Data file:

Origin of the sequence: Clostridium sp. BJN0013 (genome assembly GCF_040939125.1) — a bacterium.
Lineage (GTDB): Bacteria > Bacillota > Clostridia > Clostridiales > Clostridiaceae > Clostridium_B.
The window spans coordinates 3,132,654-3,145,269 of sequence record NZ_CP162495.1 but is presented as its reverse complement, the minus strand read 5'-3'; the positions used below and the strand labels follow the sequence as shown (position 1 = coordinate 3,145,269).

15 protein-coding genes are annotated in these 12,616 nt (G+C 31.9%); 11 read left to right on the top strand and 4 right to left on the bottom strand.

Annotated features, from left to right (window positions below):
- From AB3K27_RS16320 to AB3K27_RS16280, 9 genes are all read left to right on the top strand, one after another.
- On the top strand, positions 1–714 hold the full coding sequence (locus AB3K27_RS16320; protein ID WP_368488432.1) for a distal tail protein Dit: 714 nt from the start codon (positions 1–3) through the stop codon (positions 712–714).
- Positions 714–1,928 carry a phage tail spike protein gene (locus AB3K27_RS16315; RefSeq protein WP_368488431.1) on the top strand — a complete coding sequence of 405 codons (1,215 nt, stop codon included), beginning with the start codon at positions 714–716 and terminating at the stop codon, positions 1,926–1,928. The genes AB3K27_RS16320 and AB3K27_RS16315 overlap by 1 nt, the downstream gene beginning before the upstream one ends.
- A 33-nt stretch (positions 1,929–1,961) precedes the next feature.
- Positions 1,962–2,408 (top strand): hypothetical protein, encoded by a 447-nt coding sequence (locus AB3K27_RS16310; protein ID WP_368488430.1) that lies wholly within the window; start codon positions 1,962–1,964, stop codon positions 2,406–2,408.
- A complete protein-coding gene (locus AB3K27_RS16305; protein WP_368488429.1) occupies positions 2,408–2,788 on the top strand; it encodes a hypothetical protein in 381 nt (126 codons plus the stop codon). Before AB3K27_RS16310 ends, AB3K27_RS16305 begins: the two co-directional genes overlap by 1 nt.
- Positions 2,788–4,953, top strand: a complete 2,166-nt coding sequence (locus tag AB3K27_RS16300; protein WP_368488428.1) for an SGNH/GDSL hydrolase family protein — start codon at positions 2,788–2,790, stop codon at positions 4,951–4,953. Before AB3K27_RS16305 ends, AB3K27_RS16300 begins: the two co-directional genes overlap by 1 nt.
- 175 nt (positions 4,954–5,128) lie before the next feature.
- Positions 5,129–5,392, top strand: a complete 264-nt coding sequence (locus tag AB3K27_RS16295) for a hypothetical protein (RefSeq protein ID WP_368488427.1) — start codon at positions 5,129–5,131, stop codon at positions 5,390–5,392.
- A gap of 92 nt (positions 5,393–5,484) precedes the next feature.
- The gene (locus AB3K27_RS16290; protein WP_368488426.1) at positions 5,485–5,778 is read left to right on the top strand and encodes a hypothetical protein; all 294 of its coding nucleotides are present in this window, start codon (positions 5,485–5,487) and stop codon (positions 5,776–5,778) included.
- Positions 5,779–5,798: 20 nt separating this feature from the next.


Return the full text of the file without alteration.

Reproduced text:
Origin of the sequence: Clostridium sp. BJN0013 (genome assembly GCF_040939125.1) — a bacterium.
Lineage (GTDB): Bacteria > Bacillota > Clostridia > Clostridiales > Clostridiaceae > Clostridium_B.
The window spans coordinates 3,132,654-3,145,269 of sequence record NZ_CP162495.1 but is presented as its reverse complement, the minus strand read 5'-3'; the positions used below and the strand labels follow the sequence as shown (position 1 = coordinate 3,145,269).

15 protein-coding genes are annotated in these 12,616 nt (G+C 31.9%); 11 read left to right on the top strand and 4 right to left on the bottom strand.

Annotated features, from left to right (window positions below):
- From AB3K27_RS16320 to AB3K27_RS16280, 9 genes are all read left to right on the top strand, one after another.
- On the top strand, positions 1–714 hold the full coding sequence (locus AB3K27_RS16320; protein ID WP_368488432.1) for a distal tail protein Dit: 714 nt from the start codon (positions 1–3) through the stop codon (positions 712–714).
- Positions 714–1,928 carry a phage tail spike protein gene (locus AB3K27_RS16315; RefSeq protein WP_368488431.1) on the top strand — a complete coding sequence of 405 codons (1,215 nt, stop codon included), beginning with the start codon at positions 714–716 and terminating at the stop codon, positions 1,926–1,928. The genes AB3K27_RS16320 and AB3K27_RS16315 overlap by 1 nt, the downstream gene beginning before the upstream one ends.
- A 33-nt stretch (positions 1,929–1,961) precedes the next feature.
- Positions 1,962–2,408 (top strand): hypothetical protein, encoded by a 447-nt coding sequence (locus AB3K27_RS16310; protein ID WP_368488430.1) that lies wholly within the window; start codon positions 1,962–1,964, stop codon positions 2,406–2,408.
- A complete protein-coding gene (locus AB3K27_RS16305; protein WP_368488429.1) occupies positions 2,408–2,788 on the top strand; it encodes a hypothetical protein in 381 nt (126 codons plus the stop codon). Before AB3K27_RS16310 ends, AB3K27_RS16305 begins: the two co-directional genes overlap by 1 nt.
- Positions 2,788–4,953, top strand: a complete 2,166-nt coding sequence (locus tag AB3K27_RS16300; protein WP_368488428.1) for an SGNH/GDSL hydrolase family protein — start codon at positions 2,788–2,790, stop codon at positions 4,951–4,953. Before AB3K27_RS16305 ends, AB3K27_RS16300 begins: the two co-directional genes overlap by 1 nt.
- 175 nt (positions 4,954–5,128) lie before the next feature.
- Positions 5,129–5,392, top strand: a complete 264-nt coding sequence (locus tag AB3K27_RS16295) for a hypothetical protein (RefSeq protein ID WP_368488427.1) — start codon at positions 5,129–5,131, stop codon at positions 5,390–5,392.
- A gap of 92 nt (positions 5,393–5,484) precedes the next feature.
- The gene (locus AB3K27_RS16290; protein WP_368488426.1) at positions 5,485–5,778 is read left to right on the top strand and encodes a hypothetical protein; all 294 of its coding nucleotides are present in this window, start codon (positions 5,485–5,487) and stop codon (positions 5,776–5,778) included.
- Positions 5,779–5,798: 20 nt separating this feature from the next.